RTTNews - The stock market in Australia ended in negative territory on Friday, mirroring the losses on Wall Street on fresh concerns about the pace of economic recovery in the world's largest economy.
Weekly jobs report released by the U.S. Labor Department for the week ended May 16th showed that first time jobless claims showed a smaller-than-expected decline and continuing claims rose further to a new historic high. The Philadelphia Federal Reserve's business activity index for the first half of May showed improvement but rose by less than expected, further mitigating risk appetite. However, the forward-looking indicators for April from the Conference Board came in slightly better than expected, raising some economic prospects for the near future.
The Dow closed lower by 129.91 points or 1.54% at 8292, the Nasdaq finished down by 32.59 points or 1.89% at 1695, and the S&P 500 slipped by 15.14 points to 888.
After opening unchanged at 3,805, the All Ordinaries Index drifted down to 3,744 in early trading following weak cues from Wall Street. Energy and mining stocks slipped, forcing the index to trade in negative territory despite recovery attempts during the mid-day. The index ended firmly in negative territory and closed slightly above the day's low at 3,755, down 1.30% or 49.40 points. The benchmark S&P/ASX 200 Index followed a similar trend and ended lower by 52.30 points, or 1.40%, at 3,762.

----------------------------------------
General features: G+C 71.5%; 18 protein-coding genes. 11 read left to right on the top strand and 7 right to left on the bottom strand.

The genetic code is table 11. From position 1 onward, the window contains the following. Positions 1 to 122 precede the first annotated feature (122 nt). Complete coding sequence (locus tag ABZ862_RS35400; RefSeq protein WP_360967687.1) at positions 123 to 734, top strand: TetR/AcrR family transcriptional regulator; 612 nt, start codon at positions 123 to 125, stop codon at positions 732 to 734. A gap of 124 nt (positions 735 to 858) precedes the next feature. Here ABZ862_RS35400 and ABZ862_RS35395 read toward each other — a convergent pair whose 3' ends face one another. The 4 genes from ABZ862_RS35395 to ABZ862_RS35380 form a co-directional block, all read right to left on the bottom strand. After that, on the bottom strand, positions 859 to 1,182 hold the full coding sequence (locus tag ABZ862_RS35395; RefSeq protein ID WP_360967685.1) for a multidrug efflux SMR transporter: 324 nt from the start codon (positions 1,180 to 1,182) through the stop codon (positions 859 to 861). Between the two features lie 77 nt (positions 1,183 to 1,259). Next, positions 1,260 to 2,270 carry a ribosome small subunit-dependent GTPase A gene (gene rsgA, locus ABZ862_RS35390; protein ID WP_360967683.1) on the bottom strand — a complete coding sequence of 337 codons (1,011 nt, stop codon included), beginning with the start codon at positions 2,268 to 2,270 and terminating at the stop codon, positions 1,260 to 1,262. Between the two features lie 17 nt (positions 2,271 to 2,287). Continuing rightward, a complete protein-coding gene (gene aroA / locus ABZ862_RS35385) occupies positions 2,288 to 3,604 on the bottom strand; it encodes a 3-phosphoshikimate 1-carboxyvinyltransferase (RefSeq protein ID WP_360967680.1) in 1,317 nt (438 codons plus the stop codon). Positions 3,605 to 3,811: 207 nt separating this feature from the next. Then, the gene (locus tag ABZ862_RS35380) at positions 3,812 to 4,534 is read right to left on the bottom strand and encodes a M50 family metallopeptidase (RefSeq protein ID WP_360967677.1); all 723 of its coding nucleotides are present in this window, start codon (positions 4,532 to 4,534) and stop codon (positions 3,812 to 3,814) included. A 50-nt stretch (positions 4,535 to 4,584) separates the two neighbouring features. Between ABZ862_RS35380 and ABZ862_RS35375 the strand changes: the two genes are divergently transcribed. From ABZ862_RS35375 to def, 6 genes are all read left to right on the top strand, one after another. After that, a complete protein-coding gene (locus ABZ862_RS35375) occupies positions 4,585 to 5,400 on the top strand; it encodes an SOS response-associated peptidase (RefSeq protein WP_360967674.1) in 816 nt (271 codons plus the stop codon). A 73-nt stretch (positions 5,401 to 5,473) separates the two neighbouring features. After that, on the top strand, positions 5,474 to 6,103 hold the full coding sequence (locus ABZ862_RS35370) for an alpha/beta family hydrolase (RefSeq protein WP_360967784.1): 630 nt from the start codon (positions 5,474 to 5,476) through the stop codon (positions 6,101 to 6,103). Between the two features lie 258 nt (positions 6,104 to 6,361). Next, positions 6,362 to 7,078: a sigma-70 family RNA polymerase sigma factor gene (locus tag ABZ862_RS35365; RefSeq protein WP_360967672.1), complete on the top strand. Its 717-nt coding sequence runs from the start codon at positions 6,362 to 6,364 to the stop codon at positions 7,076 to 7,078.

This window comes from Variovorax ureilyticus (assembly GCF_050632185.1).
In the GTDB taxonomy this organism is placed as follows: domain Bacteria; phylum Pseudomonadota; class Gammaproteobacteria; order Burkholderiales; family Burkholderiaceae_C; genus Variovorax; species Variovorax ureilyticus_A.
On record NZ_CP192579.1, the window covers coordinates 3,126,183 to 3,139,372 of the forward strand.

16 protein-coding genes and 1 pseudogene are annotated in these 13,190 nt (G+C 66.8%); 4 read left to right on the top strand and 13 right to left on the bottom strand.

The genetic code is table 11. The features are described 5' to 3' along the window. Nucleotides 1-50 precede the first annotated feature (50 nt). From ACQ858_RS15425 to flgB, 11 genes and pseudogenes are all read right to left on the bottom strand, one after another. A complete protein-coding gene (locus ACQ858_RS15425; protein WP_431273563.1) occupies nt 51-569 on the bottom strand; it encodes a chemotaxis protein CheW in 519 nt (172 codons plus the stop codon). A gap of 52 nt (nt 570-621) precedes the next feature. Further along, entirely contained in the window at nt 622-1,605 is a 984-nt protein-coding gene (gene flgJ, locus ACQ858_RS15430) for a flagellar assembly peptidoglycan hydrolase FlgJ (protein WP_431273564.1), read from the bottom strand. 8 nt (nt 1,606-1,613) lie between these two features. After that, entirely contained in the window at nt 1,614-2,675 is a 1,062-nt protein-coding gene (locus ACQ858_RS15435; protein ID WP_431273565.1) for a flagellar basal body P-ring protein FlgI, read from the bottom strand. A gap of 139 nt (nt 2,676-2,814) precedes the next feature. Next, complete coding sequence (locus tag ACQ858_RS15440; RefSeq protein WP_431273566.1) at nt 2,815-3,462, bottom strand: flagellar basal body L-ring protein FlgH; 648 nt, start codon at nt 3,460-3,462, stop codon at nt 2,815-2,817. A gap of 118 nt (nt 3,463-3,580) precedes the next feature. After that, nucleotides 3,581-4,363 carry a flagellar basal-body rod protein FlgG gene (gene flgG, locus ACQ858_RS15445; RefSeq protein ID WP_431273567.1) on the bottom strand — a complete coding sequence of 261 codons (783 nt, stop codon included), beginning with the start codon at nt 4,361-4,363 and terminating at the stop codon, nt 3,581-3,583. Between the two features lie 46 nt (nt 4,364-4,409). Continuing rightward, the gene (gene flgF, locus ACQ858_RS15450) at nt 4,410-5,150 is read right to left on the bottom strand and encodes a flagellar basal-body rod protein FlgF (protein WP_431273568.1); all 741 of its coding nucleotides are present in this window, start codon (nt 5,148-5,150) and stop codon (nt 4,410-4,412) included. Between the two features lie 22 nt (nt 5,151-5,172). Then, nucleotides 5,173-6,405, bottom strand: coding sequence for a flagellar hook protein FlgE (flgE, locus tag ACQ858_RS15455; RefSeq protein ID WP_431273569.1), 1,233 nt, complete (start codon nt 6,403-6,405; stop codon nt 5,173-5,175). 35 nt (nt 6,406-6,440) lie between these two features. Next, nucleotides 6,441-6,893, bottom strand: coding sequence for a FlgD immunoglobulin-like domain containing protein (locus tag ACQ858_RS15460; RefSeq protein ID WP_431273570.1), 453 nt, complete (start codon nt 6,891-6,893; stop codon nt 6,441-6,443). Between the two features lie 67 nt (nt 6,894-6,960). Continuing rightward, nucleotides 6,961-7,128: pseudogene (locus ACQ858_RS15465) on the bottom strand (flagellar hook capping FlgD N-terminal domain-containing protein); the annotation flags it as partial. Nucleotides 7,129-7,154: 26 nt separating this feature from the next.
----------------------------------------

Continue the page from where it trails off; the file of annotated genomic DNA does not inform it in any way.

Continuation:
No major economic reports were released during the day. In a statement, the Australian Government defended its stance on climate change legislation and hinted that the new scheme would result in mining industry losing as much as 24,000 jobs over the next decade.
Mining stocks declined, led by Rio Tinto following reports that Chinalco might not agree to the proposals made by Rio Tinto to restructure the US$19.5 billion deal. Sharp drop in metal prices also weighed on the mining stocks. Copper prices slipped 2.6% on the London Metals Exchange. Rio Tinto lost 3.30%, while BHP Billiton declined 2.73%.
Energy stocks also declined on lower crude oil prices in the international market. Crude oil prices for July delivery slipped 1.6% in New York and ended at $61.05. In Asian Trading, oil prices edged up and ended at $61.36, up 35 cents, or 0.2%. Woodside Petroleum slumped 4.43%, Santos shed 3.73% and Oil Search edged down 0.19%.
Citing global downturn as the primary reason, Wesfarmers, owner of Coles super-market chain, decided to impose a freeze on salary payments and reduce bonuses to the senior management. The stock slipped 2.62% following the news. Among other retailers, David Jones lost 3.76%, Harvey Norman slipped 1.33% and Woolworths declined 1.15%.
Gold stocks bucked the weak sentiment and moved to the upside, tracking higher bullion prices. Lihir Gold advanced 1.59%, New crest Mining added 0.41% and Sino Gold surged 8.26%.
Mixed trend was witnessed among banking stocks, Commonwealth Bank of Australia slipped 0.28%, Australia and New Zealand Bank lost 1.41% and Westpac Banking declined 0.31%. However, National Australia Bank edged up by 0.51%.
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